In recent weeks, the Chehalis School Board has faced criticism on a pair of topics it has little control over: critical race theory and state-mandated language on inclusion for students, including those who identify as transgender.
We think it’s important to take a look back at some of the school district’s successes.
In June, for the second year in a row, 100% of the graduating class from the Chehalis School District were admitted to college or trade school.
Last fall, when COVID-19 restrictions were keeping students out of classrooms, parents across the country were calling for schools to reopen.
The Chehalis School District found a way to bring students back to class safely long before most others. By November, all Chehalis students were able to return to in-person learning. As late as last March, Chehalis was the largest school district in Western Washington allowing students to come to school.
Across the country, the ideology of critical race theory, which some school districts are beginning to teach, is tearing communities apart. Last month, the Chehalis School Board adopted a sensible and balanced equity statement.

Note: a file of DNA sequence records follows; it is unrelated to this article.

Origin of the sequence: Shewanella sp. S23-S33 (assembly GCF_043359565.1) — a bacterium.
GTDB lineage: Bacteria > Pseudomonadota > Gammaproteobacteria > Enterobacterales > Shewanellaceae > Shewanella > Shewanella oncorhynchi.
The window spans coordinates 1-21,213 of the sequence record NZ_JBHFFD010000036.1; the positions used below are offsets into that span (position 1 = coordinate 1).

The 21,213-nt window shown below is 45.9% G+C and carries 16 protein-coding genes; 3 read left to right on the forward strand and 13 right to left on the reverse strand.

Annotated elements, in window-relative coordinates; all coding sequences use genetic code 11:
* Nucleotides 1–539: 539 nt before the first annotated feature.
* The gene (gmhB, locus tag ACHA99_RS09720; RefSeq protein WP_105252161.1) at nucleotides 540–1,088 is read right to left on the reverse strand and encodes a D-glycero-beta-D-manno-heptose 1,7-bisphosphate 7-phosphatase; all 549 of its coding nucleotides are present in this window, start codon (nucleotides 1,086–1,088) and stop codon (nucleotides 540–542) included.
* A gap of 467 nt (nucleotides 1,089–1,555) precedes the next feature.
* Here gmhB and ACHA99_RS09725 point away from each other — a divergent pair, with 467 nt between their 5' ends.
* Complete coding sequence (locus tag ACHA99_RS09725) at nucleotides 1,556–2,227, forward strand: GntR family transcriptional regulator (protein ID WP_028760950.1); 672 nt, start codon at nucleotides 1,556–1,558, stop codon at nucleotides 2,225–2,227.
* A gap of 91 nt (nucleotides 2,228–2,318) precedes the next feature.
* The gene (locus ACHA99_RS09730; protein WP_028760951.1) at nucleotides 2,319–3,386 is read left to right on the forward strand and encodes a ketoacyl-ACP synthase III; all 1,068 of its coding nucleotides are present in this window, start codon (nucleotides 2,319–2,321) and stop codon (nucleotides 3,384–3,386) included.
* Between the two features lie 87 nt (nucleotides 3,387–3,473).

In the statement, the board restated that the central purpose of the school district is to give students the ability to think for themselves and prepare them for career and college and that the district is not and will not become a partisan or political organization.
The statement makes clear that the district will not be promoting the critical race theory ideology and it will not be part of the district’s curriculum while still allowing free discussion of controversial topics in the classroom.
Our community is fortunate to have many organizations making positive contributions to our children and our families.
One of these is the Chehalis School District.
However, in the last two months, this remarkably successful district has been under attack by local citizens frustrated with the state-mandated gender inclusion policy.
Citizens are directing their anger at the wrong place.
The Chehalis School District is required by law to join the other 260 districts in this state in adopting the gender inclusion policy.
If citizens are frustrated with this policy they should focus on changing minds of the elected officials in Olympia, the Legislature and the governor, and not the local Chehalis school district and board.